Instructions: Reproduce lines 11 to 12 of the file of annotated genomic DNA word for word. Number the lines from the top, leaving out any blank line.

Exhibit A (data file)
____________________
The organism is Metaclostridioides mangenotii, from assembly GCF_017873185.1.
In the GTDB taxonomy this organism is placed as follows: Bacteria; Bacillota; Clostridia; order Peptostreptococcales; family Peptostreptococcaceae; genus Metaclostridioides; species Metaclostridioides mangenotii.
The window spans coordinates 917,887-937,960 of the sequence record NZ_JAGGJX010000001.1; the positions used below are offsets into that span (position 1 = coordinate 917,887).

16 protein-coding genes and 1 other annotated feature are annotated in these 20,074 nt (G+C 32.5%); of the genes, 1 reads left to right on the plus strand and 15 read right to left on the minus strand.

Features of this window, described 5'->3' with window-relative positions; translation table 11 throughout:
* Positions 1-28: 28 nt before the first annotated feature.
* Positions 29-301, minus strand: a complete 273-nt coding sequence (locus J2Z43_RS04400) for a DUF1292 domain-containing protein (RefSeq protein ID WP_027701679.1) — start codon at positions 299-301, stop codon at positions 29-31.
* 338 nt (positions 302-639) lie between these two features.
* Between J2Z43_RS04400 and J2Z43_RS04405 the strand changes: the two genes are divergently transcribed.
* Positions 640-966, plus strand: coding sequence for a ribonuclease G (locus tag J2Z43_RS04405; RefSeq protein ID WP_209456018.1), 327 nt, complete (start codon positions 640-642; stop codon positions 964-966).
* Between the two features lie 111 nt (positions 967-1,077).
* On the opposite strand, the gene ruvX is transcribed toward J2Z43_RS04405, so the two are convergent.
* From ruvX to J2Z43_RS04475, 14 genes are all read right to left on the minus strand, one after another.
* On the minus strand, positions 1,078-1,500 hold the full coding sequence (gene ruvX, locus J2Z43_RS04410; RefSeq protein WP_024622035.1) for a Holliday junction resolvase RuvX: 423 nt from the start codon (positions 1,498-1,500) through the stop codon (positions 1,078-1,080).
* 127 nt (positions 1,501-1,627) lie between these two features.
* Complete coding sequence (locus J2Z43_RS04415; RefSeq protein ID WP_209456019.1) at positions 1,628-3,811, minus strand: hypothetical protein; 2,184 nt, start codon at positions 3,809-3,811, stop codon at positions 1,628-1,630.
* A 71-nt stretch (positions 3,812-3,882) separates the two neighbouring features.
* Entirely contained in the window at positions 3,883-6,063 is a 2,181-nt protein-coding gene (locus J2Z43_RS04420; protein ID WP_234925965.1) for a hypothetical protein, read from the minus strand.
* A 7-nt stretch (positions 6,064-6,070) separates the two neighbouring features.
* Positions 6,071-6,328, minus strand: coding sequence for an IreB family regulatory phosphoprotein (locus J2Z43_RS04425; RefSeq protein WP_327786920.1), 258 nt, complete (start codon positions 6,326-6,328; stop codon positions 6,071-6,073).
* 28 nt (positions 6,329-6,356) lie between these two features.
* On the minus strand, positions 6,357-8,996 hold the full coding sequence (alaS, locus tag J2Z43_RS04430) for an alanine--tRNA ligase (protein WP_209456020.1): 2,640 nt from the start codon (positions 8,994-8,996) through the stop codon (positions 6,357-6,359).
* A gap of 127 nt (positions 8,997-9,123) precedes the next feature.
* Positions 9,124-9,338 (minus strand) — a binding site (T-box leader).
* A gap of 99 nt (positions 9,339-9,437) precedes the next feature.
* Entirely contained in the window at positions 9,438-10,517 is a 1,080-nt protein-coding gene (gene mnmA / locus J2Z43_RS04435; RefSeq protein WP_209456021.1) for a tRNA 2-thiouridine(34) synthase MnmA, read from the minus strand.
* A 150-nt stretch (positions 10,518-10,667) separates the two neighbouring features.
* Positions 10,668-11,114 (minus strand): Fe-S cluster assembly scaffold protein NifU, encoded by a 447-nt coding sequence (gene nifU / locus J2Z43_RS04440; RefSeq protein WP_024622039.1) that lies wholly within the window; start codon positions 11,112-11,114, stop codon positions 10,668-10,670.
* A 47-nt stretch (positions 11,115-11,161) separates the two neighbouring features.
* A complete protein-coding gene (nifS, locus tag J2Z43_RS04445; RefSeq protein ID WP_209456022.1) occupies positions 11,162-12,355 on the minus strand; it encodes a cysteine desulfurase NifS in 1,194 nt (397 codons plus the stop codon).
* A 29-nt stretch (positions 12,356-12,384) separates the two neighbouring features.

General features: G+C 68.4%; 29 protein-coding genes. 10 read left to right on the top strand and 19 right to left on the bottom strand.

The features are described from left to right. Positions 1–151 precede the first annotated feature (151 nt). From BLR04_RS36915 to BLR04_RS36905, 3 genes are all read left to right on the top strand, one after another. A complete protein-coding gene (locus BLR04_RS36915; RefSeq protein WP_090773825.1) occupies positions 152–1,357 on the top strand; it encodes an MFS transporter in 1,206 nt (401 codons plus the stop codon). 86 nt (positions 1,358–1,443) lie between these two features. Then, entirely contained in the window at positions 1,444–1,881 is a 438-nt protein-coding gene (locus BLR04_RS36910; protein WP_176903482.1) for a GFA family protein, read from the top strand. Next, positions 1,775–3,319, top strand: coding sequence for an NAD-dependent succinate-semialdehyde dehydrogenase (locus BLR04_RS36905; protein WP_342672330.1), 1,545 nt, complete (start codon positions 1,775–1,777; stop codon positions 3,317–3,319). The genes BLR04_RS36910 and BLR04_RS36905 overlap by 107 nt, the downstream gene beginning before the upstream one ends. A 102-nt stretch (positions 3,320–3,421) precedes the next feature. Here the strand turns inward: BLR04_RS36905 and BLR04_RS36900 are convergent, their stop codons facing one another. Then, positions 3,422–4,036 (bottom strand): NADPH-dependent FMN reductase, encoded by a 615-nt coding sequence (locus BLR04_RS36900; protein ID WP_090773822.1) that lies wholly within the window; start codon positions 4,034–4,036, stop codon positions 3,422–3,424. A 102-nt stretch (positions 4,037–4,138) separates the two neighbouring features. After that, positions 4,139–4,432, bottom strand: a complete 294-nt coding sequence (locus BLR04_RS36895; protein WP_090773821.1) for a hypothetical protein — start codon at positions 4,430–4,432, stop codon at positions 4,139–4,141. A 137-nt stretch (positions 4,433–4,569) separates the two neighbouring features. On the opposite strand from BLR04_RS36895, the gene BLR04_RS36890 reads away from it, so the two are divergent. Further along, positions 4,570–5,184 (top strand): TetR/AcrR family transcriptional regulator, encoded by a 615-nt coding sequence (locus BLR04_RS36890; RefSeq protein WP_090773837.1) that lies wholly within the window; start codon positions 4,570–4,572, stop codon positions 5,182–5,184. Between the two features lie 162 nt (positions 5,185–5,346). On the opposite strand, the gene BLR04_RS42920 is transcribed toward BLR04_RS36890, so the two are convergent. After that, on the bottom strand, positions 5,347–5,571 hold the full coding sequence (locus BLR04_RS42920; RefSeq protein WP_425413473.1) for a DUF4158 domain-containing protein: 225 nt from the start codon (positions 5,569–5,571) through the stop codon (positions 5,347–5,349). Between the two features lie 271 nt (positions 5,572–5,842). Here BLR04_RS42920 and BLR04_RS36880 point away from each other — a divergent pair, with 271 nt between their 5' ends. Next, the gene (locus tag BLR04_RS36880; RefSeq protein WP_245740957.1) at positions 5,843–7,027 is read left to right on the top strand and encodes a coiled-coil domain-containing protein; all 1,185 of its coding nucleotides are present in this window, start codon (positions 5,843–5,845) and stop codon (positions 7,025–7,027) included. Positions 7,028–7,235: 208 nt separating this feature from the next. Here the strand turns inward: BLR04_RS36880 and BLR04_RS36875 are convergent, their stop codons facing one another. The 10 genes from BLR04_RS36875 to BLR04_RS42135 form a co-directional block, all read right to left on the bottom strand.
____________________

* Between the two features lie 111 nt (positions 967-1,077).
* On the opposite strand, the gene ruvX is transcribed toward J2Z43_RS04405, so the two are convergent.